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  1. Simulations to calculate a single gravitational waveform (GW) can take several weeks. Yet, thousands of such simulations are needed for the detection and interpretation of gravitational waves. Future detectors will require even more accurate waveforms than those currently used. We present here the first large scale, adaptive mesh, multi-GPU numerical relativity (NR) code together with performance analysis and benchmarking. While comparisons are difficult to make, our GPU extension of the Dendro-GR NR code achieves a 6x speedup over existing state-of-the-art codes. We achieve 800 GFlops/s on a single NVIDIA A100 GPU with an overall 2.5x speedup over a two-socket, 128-core AMD EPYC 7763 CPU node with an equivalent CPU implementation. We present detailed performance analyses, parallel scalability results, and accuracy assessments for GWs computed for mass ratios q=1,2,4. We also present strong scalability up to 8 A100s and weak scaling up to 229,376 ×86 cores on the Texas Advanced Computing Center's Frontera system.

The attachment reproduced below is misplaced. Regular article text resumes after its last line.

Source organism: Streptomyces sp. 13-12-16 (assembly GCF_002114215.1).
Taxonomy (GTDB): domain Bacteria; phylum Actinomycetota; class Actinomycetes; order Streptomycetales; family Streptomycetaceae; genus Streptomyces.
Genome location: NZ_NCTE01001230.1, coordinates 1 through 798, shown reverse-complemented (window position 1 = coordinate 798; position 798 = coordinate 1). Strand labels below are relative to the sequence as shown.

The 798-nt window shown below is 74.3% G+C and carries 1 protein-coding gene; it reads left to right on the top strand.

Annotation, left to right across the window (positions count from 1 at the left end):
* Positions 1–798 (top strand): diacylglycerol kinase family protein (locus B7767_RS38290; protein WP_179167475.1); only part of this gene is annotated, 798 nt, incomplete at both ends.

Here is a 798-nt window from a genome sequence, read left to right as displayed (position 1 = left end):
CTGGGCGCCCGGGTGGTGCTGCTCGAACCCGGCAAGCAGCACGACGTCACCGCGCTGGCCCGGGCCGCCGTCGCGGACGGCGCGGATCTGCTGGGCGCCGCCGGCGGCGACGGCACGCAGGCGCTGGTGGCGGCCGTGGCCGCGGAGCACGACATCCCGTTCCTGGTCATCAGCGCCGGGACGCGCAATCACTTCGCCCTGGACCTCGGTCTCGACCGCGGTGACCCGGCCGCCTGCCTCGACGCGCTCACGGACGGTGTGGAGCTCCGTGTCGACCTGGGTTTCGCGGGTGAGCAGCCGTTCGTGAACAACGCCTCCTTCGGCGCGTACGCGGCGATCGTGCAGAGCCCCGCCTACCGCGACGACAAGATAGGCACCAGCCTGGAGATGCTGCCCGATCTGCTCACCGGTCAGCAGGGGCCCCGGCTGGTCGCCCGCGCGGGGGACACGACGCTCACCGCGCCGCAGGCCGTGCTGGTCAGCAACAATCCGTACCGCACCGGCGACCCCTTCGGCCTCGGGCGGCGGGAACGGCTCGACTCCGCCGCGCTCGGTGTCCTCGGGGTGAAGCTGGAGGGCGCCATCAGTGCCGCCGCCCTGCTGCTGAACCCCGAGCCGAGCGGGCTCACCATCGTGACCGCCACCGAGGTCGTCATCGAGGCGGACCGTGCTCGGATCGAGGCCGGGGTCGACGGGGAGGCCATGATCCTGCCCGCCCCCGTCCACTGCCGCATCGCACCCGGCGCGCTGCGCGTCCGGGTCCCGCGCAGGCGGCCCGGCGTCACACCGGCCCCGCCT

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  2. Efficiently and accurately simulating partial differential equations (PDEs) in and around arbitrarily defined geometries, especially with high levels of adaptivity, has significant implications for different application domains. A key bottleneck in the above process is the fast construction of a ‘good’ adaptively-refined mesh. In this work, we present an efficient novel octree-based adaptive discretization approach capable of carving out arbitrarily shaped void regions from the parent domain: an essential requirement for fluid simulations around complex objects. Carving out objects produces an incomplete octree. We develop efficient top-down and bottom-up traversal methods to perform finite element computations on incomplete octrees. We validate the framework by (a) showing appropriate convergence analysis and (b) computing the drag coefficient for flow past a sphere for a wide range of Reynolds numbers (0(1-10 6 )) encompassing the drag crisis regime. Finally, we deploy the framework on a realistic geometry on a current project to evaluate COVID-19 transmission risk in classrooms.